Book Review: The Eyeball End

The Eyeball End Book Cover The Eyeball End
Ali MC
Xoum Publishing
August 1, 2015
Digital & Paperback

Beginning with an acid-fuelled night in the Kimberley, the first decade of the 21st century sees Ali MC travelling the globe in an attempt to understand the forgotten corners of the world. Although he is beaten and shot at along the way, Ali encounters some of the most enduring stories the so-called Third World can produce. The Eyeball End steps away from the safety net of well-worn travel guides, taking the reader on a unique and challenging journey into the human condition.

Book Review:

The Eyeball End begins with a head-wrecking acid trip somewhere in the Kimberley which sets the stage for a decade long trip to some of the most impoverished and war-torn places around the world. Ali MC’s journey kicks off in Asia where he wastes no time in immersing himself in the local culture and getting down with the natives. His ability to make friends quickly and street-smarts not only allows him to venture into the seedier sides of town where tourists rarely venture into but also saves his ass on more than one occasion.

I’d landed in Bangkok just hours earlier and was now standing in the tourist epicentre of South East Asia eating a cheeseburger. Khao San Road, littered with tourist trash from across the globe, represents all that is wrong with Thai hyper-tourism, but it makes for great viewing..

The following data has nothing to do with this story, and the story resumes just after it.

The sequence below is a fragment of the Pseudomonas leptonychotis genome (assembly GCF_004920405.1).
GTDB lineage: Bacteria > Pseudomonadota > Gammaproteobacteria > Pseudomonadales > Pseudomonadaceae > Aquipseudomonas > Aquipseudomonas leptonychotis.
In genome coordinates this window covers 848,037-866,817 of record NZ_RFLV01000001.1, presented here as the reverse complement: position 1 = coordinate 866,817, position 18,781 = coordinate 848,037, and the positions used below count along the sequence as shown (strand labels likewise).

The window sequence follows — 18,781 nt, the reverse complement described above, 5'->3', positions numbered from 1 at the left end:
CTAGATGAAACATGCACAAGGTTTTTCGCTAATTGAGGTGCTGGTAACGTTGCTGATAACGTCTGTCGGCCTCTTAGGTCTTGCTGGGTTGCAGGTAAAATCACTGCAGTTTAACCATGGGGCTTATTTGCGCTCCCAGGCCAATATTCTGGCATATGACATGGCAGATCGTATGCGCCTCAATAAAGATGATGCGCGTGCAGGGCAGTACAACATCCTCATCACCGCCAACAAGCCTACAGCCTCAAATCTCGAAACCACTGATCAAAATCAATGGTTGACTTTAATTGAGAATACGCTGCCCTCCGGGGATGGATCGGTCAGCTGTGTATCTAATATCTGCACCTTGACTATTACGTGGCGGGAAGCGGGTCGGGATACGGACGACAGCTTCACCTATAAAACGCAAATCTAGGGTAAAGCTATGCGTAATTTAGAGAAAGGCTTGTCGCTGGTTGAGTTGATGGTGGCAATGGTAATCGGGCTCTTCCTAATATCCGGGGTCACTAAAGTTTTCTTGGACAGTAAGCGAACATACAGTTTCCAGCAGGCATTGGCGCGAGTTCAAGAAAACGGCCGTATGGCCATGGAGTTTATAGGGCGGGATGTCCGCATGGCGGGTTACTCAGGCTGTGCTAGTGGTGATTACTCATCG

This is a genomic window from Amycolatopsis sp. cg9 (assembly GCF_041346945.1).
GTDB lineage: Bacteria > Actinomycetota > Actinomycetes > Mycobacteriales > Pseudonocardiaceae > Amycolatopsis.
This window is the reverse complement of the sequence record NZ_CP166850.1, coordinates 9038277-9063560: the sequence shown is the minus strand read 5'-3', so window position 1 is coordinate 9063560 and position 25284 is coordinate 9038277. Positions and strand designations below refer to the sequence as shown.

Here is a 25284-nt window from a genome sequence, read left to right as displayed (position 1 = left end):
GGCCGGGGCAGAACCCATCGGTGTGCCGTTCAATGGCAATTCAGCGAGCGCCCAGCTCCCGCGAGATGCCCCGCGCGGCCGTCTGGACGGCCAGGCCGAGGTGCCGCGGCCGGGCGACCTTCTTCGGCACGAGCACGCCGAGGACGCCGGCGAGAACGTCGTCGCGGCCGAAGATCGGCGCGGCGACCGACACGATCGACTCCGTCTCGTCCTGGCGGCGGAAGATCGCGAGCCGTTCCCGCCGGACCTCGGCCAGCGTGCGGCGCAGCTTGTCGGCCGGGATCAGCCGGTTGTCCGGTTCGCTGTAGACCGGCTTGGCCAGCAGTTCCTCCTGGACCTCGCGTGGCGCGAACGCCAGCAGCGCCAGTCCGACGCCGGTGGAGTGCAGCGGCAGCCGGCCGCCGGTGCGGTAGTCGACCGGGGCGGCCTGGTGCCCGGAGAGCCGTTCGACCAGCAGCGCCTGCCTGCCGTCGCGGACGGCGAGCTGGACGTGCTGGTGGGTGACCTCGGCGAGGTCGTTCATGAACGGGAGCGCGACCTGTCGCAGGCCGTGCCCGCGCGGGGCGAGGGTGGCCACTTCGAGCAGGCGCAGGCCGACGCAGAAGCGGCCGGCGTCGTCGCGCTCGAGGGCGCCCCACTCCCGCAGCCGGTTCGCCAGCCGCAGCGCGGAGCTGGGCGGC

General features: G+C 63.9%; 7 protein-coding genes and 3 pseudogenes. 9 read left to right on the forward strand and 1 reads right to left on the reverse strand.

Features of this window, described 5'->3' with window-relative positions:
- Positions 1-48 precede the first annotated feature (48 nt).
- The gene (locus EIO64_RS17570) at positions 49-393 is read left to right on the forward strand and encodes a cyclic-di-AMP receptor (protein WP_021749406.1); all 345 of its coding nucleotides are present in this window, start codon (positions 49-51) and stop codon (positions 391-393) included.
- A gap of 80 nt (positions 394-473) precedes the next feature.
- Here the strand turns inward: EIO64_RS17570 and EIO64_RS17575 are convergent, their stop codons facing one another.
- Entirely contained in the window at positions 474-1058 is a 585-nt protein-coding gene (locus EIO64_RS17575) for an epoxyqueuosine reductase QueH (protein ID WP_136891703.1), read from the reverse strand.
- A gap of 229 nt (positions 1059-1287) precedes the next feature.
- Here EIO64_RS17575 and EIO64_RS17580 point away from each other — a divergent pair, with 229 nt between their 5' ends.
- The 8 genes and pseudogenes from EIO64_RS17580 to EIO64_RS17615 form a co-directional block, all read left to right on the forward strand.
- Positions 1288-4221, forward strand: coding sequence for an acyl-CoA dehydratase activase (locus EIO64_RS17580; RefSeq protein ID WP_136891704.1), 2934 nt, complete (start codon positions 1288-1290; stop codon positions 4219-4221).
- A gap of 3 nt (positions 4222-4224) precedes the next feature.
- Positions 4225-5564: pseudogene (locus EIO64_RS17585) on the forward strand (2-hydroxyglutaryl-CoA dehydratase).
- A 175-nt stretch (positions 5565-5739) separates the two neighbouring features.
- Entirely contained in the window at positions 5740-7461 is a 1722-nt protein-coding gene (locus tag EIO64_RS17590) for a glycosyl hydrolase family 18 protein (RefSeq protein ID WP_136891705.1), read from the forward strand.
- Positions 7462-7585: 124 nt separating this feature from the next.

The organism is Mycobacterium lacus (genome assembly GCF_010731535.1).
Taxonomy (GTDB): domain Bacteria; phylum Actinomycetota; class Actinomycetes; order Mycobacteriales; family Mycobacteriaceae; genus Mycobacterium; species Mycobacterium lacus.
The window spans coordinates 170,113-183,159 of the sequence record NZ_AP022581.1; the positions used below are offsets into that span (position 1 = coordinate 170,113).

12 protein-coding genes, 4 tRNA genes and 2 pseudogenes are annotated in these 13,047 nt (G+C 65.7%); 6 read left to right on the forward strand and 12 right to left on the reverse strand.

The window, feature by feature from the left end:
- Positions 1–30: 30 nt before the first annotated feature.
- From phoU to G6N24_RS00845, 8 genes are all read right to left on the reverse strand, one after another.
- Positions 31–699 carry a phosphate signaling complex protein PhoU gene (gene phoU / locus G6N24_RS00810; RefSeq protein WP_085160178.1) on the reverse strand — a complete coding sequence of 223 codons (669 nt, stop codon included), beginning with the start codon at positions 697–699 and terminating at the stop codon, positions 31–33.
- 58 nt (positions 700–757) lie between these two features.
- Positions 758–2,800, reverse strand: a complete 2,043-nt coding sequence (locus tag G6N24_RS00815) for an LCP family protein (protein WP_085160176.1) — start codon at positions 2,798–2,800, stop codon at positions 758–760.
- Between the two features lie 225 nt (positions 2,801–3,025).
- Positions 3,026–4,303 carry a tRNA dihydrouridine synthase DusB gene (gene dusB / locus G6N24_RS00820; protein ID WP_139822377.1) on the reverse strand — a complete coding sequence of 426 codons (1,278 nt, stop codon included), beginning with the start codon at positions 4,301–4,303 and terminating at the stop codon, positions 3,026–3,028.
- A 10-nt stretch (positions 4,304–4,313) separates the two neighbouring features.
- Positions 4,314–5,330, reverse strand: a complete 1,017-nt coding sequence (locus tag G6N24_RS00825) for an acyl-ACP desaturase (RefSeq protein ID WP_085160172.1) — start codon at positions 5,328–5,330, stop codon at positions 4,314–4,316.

The sights and sounds of each place he tips up in are all vividly described but I soon grew exasperated by his fetish for poverty stricken ghettos and towns ripped apart by genocide and war. His descriptions of the genocide in Rwanda in particular seemed to lack the emotional effect you would expect from such an appalling event. In an era of internet memes and slogans such as #BlackLivesMatter these long forgotten crimes against humanity came across almost as mundane.

These were the people that once had hopes and dreams, a mind that could love and heart that could play tricks on you. Some of the bodies were naked, while coloured scraps of clothing clung to others. I noticed one which still had tufts of curly black hair on its head and another, a cross around its neck. All more the same tragic, terrified expression on their lime-white faces – more of a question than an expression – the question of why?

Each time Ali returns to Australia, which he describes as an ocker Disneyland, he would invariably fall into a hole and start planning his next trip to the most poverty or war ravaged region he could find.

When I returned Australia felt bleached of colour and I became enveloped by a deep depression, spending too much time propped up against the local bar.

Throughout the whole book I couldn’t shake the feeling that Ali was some kind of genocide junkie or whether his trips represented some kind of voyage into his own personal ‘heart of darkness’.

So the Heart of Darkness has internet. Neat.

Overall it had its moments and I have to give props to Ali for putting himself in such dangerous situations. The Eyeball End may blur the lines between gonzo journalism and personal memoir but definitely takes no prisoners.

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